A 10-track demo session was cut at Total Access studios, consisting of material the band road-tested on the Damaged dates. With tempos varying beyond the blitzkrieg speed hardcore audiences now demanded and the heavy metal and free-jazz elements becoming more pronounced, it’s no wonder Black Flag both antagonized and bewildered their audience. In truth, the tunes—most of which surfaced in a rerecorded form across the next two official BF releases—expanded upon Damaged‘s explosive, corrosive B-side. The Ginn/Cadena guitar attack sharpened and gained definition, Chuck Dukowski’s distorted bass chug became a cement mixer and Biscuits’ drumming swung more dynamically than Robo’s stiff military cadences. Rollins’ voice was now a howling, anguished instrument of destruction, delivering Ginn’s nerve-shredding poetry like no other. Versions of future standards such as “My War” and “Slip It In” received their definitive takes here. And material Cadena had written such as “What Can You Believe?” explodes here before he took it to his future DC3 project. This is possibly Black Flag’s best record, and it’s never been legally released. Thank you, Unicorn Records.
4. My War (1984)
By the time Unicorn Records imploded in 1983 and Black Flag could return to action, they were a vastly different band. Only Ginn and Rollins remained—bassist/right-hand man Dukowski, guitarist Cadena and Biscuits had all fallen afoul of Ginn’s singular, strict vision. Descendents drummer Bill Stevenson, adrift with Milo Aukerman gone to college, was drafted by Ginn and subjected to the band’s eight-hour practice grind, drilled by Ginn in how to play slower and heavier than his customary propulsion. So, the three entered Redondo Beach’s Total Access Recording with Spot in December 1983, with Ginn pulling dual six- and four-string duties, the latter under the nom du bass “Dale Nixon.”
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Perceptive critics have lambasted My War for its “lack of ensemble feel.” But of course—look at how it’s recorded. And most harassed Black Flag for having “gone heavy metal,” certainly exacerbated by their long-haired appearance on the road promoting the album, with Kira Roessler replacing “Dale Nixon.” This is simplistic thinking. Truth be told, though most of this and the following Slip It In was done better by the Chuck Biscuits lineup, My War was an evolution from Damaged‘s second side. True, the humor which had leavened Black Flag’s extremist bent since Keith Morris first opened his mouth was gone, but it allowed the brutality, anger and depression to fully flower. It doesn’t get more liberatingly hostile than the Dukowski-penned title track. Meantime, the trio of six-minute-plus dirges grinding from side two provided a road map for everyone from the Melvins to Name Your Fave Sludge Metal Or Slowcore Band.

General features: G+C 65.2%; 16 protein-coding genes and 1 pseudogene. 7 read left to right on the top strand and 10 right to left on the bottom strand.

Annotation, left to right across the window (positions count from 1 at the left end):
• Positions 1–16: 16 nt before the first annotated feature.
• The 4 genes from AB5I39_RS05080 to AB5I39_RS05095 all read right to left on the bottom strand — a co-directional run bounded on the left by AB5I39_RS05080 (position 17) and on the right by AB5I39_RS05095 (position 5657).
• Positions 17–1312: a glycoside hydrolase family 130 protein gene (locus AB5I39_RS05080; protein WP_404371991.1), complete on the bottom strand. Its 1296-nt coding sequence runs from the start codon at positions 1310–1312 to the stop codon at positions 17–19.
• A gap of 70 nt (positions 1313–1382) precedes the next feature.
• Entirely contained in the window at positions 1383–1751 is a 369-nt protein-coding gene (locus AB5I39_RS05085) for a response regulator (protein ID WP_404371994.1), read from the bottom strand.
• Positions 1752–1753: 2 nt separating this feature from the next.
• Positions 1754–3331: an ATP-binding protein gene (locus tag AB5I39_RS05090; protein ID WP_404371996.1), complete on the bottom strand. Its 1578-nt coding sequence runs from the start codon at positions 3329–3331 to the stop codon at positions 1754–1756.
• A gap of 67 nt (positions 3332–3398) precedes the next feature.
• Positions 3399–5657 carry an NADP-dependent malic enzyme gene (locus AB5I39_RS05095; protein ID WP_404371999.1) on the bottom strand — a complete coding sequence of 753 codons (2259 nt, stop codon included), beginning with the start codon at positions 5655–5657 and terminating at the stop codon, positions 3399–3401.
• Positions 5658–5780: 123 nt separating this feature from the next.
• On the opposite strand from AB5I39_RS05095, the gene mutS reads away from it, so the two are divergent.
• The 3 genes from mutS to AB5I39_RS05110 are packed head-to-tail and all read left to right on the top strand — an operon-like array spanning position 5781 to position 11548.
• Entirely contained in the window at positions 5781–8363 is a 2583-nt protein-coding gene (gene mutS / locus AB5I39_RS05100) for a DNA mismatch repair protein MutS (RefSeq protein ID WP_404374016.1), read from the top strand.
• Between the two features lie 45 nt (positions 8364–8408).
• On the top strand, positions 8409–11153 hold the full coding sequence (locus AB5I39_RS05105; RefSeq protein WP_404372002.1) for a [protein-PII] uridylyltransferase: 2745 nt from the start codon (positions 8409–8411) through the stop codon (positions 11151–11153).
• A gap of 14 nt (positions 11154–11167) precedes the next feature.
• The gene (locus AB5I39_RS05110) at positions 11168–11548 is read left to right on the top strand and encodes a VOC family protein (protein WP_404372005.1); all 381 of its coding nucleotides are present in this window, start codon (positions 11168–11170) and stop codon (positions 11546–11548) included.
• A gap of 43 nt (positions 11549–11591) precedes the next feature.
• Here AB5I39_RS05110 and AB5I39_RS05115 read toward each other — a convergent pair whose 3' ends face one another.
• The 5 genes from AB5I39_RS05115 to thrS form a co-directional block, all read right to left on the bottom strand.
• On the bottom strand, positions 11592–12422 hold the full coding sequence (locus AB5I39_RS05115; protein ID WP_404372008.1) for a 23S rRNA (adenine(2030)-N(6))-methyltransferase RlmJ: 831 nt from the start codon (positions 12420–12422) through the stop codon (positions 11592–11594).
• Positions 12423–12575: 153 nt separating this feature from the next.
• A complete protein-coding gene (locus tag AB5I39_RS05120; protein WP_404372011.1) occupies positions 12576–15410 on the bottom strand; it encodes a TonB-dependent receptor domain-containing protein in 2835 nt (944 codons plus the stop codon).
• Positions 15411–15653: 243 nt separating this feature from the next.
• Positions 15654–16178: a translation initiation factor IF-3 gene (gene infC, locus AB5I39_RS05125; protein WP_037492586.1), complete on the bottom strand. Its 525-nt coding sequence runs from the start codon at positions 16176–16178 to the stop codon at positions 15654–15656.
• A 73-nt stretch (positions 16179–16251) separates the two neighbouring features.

5. Slip It In (1984)
The seeds sown by Damaged side two fully bloom here. This is Black Flag as an assault machine. The Kira/Bill rhythm section is completely road-hardened, and Rollins is comfortable in his role as a Morrison/Manson amalgam. The one-two opening punch of the slow-building title track and “Black Coffee” clear the vault of all the 1983 material. While “Slip It In”’s slut-shaming likely wouldn’t play well nowadays, “Black Coffee”’s 4 a.m. cigs-and-caffeine angst is one of Ginn’s most enduring copywrites. “Wound Up,” meanwhile, makes a more sinister ode to stalking than the Police’s period hit “Every Breath You Take” and rocks a hell of a lot harder, too.
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Rollins collabs with the long-departed Dukowski on “The Bars,” crafting one of the band’s most effective howlers. There would be a few more Black Flag records after this. But this was the last coherent, explosive statement from a band, perhaps better understood posthumously than in their tumultuous lifetime. Black Flag proved creativity could be stoked by living chaotically, and an already intense musical form could be rendered even more blown-out and wild. Black Flag ate shit in a tour van for 10 years for your sins. And all you got was a T-shirt with four black bars on it. Go figure.